Cool Books, Cool Authors:
Julia Park Tracey
Julia writes novels and edits her Great Aunt’s Diaries.
I’m glad I’m alive” Doris Louise Bailey, a teen in the Prohibition era, writes this sentiment over and over in her diaries as she struggles with a life-threatening bout of scarlet fever. But it’s also an apt summation of how she lived in the years following her brush with death. Reaching for the Moon: More Diaries of a Roaring Twenties Teen (1927-1929) contains Doris’s true-life adventures as she flirts with boys, sneaks sips of whiskey and bets on racehorses – breaking rules and hearts … Read more
I wrote on Writer’s Fun Zone about how to reward yourself for your writing. sounds crazy? Sometimes writing is not its own reward. Sometimes, particularly when you’re editing, you need some encouragement and some fun.
That’s where a good reward system comes in. Set one up, and keep to it, don’t ignore your own needs, that never works out well.
My only caution is to not reward yourself with alcohol. No matter how tempting, it’s not a good habit. Wine tasting trips, now that is completely different!
… Read more
New books, cool authors.
Meg Waite Clayton’s The Race for Paris hit the San Francisco Chronicle/NCIBA bestseller list in its 1st week out. Very cool of course, but considering she spent ten years researching and writing this almost non-fiction novel, the success is well deserved.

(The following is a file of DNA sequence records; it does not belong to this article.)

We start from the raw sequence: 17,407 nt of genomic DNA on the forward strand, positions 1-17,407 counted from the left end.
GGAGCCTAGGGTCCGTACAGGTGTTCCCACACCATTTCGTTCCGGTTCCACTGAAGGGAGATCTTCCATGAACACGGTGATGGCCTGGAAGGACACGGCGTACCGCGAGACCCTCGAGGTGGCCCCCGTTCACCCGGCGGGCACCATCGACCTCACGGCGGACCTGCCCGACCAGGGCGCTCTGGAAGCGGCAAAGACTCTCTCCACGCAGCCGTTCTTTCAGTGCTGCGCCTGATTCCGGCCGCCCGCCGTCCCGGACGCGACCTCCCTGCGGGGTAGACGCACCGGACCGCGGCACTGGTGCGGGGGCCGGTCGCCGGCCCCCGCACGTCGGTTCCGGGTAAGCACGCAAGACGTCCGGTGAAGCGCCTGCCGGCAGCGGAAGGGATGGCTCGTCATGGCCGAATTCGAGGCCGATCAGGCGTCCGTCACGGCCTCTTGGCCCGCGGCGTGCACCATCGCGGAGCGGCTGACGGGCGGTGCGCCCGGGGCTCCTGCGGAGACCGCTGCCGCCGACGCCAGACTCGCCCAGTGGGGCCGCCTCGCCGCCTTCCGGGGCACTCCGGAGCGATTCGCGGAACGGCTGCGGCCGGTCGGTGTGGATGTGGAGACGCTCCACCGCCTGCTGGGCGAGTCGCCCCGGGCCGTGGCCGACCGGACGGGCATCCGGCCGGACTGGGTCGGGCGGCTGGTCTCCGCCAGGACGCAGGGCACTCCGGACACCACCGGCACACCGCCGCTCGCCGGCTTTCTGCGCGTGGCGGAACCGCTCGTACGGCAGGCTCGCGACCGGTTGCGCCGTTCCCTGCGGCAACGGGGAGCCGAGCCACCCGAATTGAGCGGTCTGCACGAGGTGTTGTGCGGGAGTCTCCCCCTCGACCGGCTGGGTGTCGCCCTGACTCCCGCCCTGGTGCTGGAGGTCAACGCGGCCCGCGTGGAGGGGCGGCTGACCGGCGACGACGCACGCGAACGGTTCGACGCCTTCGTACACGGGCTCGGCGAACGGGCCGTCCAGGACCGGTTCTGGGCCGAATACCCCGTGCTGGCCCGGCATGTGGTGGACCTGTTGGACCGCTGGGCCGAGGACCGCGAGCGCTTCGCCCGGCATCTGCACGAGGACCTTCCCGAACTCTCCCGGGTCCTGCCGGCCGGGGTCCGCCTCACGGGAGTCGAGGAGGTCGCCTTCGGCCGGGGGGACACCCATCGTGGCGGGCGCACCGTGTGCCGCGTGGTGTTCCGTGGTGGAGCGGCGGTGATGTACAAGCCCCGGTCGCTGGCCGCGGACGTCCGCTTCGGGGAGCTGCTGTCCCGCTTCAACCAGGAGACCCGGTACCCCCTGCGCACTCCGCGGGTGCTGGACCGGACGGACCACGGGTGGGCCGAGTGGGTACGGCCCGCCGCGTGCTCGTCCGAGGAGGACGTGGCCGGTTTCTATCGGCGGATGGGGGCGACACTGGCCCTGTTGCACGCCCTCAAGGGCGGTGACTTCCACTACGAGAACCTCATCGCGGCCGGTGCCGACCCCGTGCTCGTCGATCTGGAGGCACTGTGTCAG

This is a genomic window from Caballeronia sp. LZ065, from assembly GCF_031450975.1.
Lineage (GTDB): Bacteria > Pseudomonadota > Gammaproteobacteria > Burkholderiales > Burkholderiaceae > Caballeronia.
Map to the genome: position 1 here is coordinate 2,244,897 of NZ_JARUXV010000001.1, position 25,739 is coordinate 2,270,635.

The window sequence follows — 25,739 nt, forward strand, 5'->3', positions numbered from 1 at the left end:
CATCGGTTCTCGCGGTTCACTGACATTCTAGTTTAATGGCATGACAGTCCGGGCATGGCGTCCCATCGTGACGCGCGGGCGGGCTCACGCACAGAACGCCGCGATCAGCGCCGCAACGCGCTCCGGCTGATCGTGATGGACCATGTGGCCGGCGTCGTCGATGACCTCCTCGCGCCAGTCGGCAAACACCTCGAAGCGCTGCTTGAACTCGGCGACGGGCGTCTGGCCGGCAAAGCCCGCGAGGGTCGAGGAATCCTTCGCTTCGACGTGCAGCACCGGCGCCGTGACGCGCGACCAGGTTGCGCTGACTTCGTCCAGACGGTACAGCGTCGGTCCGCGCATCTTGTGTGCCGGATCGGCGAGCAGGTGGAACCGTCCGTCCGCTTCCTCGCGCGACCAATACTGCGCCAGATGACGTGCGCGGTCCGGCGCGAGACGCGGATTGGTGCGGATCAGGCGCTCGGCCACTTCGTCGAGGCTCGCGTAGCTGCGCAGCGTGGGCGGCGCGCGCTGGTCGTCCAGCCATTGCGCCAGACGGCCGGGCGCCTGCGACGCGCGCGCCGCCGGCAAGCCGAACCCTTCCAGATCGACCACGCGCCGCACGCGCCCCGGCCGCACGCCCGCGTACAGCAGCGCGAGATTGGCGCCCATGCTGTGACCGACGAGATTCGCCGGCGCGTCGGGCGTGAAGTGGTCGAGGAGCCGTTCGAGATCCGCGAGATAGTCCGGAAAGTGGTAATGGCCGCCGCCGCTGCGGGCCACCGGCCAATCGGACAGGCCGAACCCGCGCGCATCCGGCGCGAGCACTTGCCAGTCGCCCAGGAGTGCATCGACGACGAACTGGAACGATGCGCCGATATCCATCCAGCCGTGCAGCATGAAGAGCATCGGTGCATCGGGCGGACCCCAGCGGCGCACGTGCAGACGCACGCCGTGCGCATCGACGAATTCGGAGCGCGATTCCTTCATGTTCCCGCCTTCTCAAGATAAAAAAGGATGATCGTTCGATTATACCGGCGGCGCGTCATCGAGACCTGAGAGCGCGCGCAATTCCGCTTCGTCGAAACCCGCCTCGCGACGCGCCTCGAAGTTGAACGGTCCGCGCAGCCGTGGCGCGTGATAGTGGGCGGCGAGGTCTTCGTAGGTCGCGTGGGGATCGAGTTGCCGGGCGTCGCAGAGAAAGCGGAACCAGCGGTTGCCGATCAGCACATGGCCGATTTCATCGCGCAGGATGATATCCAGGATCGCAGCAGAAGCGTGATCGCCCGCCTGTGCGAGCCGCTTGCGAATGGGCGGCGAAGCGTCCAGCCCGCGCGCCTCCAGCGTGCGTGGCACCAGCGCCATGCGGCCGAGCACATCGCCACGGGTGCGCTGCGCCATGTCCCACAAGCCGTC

“ I did a tremendous amount of research on real journalists like Lee Miller, who reported and photographed for Vogue, Martha Gellhorn, Lee Carson, and Sonia Tomara, the great photojournalist Margaret Bourke-White (who never was accredited to Normandy, as she was seen as too temperamental), and Dickey Chappelle, who photographed in the Pacific.
I … Read more
I’m not a fan of Sara Gilbert per se, but she delivered a great TED talk on the Muse. And based on that talk she has just published a book on creativity called Big Magic.
Her basic premise is a sound one: when it comes to writing, it’s not all about us.
In the past, writers and artists were not so much responsible for their creative work as they were honored to be the instruments of creative inspiration. The artist was simply a medium for a greater power to flow through them and create.
As passive as that … Read more
What is POV?
Point of view is the relative identification of the narrator with the character. Point of view is the story as seen through the eyes of the narrator. It is one of the easiest ways to tell a story. But even with a simple explanation like that, we can still get it wrong.
We are reasonably intelligent, even talented people. Why the confusion?
Film and Video games. Hell on POV
Film gives you the long shot, shows other people that the main character cannot possibly know or see. Film gives you zooming perspectives and close-ups. Film mixes it … Read more